China+64: The Economic Impact of the Belt & Road Initiative on Developing Asia, IHS Markit

Rajiv Biswas, Asia Pacific Chief Economist for IHS Markit

Key Points:

  • China will host ‘The Belt & Road Forum for International Cooperation’ on 14-15 May in Beijing with an estimated 28 heads of state expected to attend, including President Vladimir Putin of Russia, Indonesian President Joko Widodo, Malaysian PM Najib Razak and Philippines President Rodrigo Duterte.
  • With bilateral trade between China and ASEAN having grown from USD 9 billion in 1991 to USD 346 billion in 2015, the Belt & Road Initiative has become a key geopolitical priority for ASEAN countries, with seven of the ten ASEAN heads of state expected to attend the Forum.
  • The scope of China’s One Belt One Road Initiative now extends to 64 other countries, reflecting the strategic scale of China’s economic development vision, which extends across developing Asia, as well as to Africa, the Middle East and Europe. China’s annual trade with the other 64 Belt & Road countries has already exceeded USD 1 trillion.
  • Financing for Belt and Road projects will come from a wide variety of sources within the Chinese financial system, with China Development Bank, China Exim Bank and Bank of China playing important roles. However many other Chinese commercial banks will be involved in project financing.
  • The scale of China’s Belt & Road Initiative could eclipse the role of the G-7 or G-20 Forums as a new framework for stimulating infrastructure development in low income developing countries.

 

Outlook:

China’s Belt & Road Initiative is a long-term strategic vision that will involve large-scale Chinese and multilateral financing of infrastructure development in many developing countries, notably in the Asian region, but also extending to Africa, the Middle East and Eastern Europe. The scale of infrastructure financing flows under the Belt & Road Initiative is vast, already exceeding USD 1 trillion over the decade ahead.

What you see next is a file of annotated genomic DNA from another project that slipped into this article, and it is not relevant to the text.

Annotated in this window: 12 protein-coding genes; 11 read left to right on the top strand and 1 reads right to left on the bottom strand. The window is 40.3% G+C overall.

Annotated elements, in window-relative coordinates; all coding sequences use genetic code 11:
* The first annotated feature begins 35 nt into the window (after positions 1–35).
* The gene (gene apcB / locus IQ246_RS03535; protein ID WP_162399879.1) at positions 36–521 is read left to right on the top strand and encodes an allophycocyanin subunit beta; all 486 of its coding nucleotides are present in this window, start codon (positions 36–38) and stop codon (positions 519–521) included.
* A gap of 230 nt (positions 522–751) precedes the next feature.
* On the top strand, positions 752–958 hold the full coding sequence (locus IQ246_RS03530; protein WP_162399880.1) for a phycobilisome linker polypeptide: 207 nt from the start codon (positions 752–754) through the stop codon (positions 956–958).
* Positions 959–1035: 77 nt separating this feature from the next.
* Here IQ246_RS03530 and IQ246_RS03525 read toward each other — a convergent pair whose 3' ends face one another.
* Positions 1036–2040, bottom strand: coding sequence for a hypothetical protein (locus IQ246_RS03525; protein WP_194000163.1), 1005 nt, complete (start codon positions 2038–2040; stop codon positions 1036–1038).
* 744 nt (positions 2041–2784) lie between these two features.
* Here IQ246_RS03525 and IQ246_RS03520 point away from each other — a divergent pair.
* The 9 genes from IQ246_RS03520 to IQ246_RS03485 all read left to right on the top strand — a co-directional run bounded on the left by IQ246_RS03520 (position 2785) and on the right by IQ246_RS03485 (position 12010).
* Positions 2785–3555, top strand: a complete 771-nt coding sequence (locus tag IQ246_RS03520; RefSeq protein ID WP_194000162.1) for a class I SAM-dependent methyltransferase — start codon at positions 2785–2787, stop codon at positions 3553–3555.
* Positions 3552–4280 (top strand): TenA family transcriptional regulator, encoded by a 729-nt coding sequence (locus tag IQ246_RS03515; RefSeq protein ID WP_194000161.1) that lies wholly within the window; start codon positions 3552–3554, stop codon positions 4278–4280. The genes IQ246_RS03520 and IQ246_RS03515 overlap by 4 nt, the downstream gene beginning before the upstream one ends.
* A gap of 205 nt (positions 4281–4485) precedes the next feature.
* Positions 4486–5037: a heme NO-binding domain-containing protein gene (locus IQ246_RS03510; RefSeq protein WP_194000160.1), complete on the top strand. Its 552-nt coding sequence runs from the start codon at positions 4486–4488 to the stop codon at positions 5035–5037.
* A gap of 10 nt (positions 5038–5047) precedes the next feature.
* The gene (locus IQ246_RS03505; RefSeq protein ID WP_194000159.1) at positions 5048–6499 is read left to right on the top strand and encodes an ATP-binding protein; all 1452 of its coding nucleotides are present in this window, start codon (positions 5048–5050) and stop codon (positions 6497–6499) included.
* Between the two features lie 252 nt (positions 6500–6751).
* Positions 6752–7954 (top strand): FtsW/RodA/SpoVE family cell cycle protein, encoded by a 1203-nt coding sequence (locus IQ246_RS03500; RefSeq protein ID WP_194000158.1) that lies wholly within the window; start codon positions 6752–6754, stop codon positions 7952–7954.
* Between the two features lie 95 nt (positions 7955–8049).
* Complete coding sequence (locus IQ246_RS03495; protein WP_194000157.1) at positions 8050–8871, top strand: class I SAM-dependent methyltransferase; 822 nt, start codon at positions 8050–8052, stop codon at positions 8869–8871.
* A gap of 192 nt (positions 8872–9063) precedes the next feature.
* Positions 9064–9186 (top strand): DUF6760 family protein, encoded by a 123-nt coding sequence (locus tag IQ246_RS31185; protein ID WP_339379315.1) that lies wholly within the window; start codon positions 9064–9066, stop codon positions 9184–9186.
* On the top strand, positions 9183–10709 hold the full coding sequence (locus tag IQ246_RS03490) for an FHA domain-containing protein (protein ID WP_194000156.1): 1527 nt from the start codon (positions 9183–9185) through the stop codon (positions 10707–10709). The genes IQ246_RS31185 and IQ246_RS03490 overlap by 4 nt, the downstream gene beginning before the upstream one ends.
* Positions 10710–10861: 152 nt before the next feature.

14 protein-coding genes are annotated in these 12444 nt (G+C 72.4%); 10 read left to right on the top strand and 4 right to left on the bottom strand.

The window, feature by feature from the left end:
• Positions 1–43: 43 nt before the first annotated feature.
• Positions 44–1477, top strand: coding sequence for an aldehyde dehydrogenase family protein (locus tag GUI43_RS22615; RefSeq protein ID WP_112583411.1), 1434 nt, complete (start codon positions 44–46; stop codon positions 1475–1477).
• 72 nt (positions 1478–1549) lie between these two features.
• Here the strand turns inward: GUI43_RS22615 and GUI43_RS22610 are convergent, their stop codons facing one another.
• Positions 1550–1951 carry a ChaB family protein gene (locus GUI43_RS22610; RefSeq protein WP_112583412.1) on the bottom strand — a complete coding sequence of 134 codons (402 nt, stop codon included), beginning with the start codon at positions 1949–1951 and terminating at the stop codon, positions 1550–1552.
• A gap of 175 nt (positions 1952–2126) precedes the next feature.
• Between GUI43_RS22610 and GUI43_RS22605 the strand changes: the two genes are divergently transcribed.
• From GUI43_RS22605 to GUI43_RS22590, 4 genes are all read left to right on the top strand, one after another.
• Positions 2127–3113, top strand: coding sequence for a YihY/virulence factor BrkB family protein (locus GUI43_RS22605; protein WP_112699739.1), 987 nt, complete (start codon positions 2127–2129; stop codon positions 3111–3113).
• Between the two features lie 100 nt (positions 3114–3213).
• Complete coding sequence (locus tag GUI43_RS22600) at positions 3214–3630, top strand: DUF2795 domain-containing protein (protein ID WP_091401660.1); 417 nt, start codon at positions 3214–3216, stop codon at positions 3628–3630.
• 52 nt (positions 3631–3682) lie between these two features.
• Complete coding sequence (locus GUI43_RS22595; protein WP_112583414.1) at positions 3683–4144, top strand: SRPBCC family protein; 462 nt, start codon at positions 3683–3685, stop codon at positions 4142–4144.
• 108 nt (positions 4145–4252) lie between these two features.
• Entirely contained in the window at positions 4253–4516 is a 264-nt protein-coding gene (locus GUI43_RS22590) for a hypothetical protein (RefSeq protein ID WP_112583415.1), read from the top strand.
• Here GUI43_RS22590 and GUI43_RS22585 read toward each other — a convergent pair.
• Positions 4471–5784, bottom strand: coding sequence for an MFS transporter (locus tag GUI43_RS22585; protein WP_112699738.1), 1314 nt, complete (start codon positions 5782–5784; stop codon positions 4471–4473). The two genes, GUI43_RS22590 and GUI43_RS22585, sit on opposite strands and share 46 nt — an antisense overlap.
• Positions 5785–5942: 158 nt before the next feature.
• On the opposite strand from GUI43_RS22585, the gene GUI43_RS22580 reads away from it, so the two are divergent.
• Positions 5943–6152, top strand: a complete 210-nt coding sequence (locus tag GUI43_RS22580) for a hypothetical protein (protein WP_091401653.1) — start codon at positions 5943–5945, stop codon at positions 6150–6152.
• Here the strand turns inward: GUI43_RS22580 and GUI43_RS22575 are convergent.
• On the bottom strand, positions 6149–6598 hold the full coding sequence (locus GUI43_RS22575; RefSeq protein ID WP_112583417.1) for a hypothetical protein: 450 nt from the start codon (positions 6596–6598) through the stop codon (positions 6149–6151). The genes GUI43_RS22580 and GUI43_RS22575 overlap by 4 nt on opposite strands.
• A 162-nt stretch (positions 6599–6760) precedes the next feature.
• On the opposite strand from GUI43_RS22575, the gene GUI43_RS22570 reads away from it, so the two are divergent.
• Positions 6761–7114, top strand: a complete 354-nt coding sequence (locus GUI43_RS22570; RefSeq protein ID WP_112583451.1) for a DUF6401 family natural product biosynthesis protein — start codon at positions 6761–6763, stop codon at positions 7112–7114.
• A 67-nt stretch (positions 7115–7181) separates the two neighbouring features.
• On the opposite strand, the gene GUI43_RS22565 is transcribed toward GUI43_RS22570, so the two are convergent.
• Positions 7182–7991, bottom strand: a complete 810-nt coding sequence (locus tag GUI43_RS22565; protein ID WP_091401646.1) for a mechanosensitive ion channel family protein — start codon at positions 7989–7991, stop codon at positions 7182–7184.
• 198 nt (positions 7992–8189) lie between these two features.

Multilateral and bilateral financing flows for infrastructure development projects under the Belt & Road Initiative are already underway in many countries, and are expected to gain momentum over the next three to five years as major new projects enter the construction phase.

 

With an estimated infrastructure financing gap of 5% of GDP for Asian developing countries excluding China, the new infrastructure financing mobilized under the Belt & Road Initiative is expected to play a significant role in helping to boost critical infrastructure development in many low income developing countries in Asia and the rest of the world.

 

However, a key medium-term risk for China relates to the quality of its loans to Belt & Road nations, and whether some sovereign borrowers may face future difficulties in repaying the large infrastructure financing loans that are being provided. This could pose potential risks of increasing non-performing loans among Chinese banks that have large exposures to infrastructure financing for low income developing countries.